Zac Brown Band – The Foundation

The Foundation

Zac Brown BandThe Foundation Atlantic 516931-2 (2008)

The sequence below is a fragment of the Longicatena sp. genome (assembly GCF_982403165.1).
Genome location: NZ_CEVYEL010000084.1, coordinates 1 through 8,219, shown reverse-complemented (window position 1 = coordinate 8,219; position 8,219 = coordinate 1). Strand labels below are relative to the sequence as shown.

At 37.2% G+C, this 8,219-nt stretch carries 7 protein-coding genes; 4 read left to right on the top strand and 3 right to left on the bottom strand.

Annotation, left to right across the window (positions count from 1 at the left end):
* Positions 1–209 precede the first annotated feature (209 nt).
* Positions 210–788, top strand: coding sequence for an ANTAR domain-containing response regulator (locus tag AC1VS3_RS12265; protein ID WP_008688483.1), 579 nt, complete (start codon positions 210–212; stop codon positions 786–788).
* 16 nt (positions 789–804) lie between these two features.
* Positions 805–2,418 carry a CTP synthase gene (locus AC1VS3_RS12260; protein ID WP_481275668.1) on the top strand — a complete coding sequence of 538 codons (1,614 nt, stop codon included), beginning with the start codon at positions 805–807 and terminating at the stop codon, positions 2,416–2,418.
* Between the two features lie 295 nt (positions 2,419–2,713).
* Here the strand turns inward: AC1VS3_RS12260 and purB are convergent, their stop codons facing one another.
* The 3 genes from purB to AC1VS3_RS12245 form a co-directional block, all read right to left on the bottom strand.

The Foundation draws heavily on easygoing beachside pop-rock by Jimmy Buffett and latter-day followers like Jack Johnson, and even Dave Matthews Band-like easygoing folk jams, but combined with typical mainstream country twang.  Parts of the album have some decent fiddle playing that leans more toward traditional country (the best thing the album has going for it), plus songs like “It’s Not OK” and “Sic ’em on a Chicken” that are more in the outlaw country-rock or Charlie Daniels Band mode.  Zac Brown, who has a rather nice natural voice, sings with contemporary country music’s usual heavily affected half-yodel with overdubbed harmony.  There are some good performances, as on the hit song “Chicken Fried.”  However, music like this should not be trusted.  It is divisive, and that is its purpose.  The opener “Toes” has the lyrics “I got my toes in the water, ass in the sand / Not a worry in the world, a cold beer in my hand / Life is good today, life is good today.”  This song sets the tone for the entire album.  Basically, this is militant ruralism, if it can be called that.  The opening lines signal that this is music that will be considered “crude” by wealthy urban elites.  This is music meant to distinguish its audience from those groups.  In a way it is meant to smugly belittle those other groups, as if they don’t “get” the characteristics of its more rural, working class intended audience (and maybe they don’t).  Elsewhere the album expresses a degree of frustration, not angrily or in an exasperated way, but to adopt implicit bewilderment by the world and a desire to just detach from it and just go off and have some fun.  It is kind of a lazy, cowardly — if not overtly mean-spirited — response to a recognition that the world is a messed up place (“It’s Not OK”), but the songs simply express a desire to get away from that, do nothing about it, and take whatever pleasures are available on hand.  The sentiments driving this album are offensively egotistical in many ways.  Some listeners rejoice that Zac Brown mentions reggae music and looks to other genres outside country, but it is worth taking a closer look to see why and how he does those things, which most often is to bolster a brand of reactionary populism that is dangerously apathetic to external corruption and reliant on discriminatory demagoguery.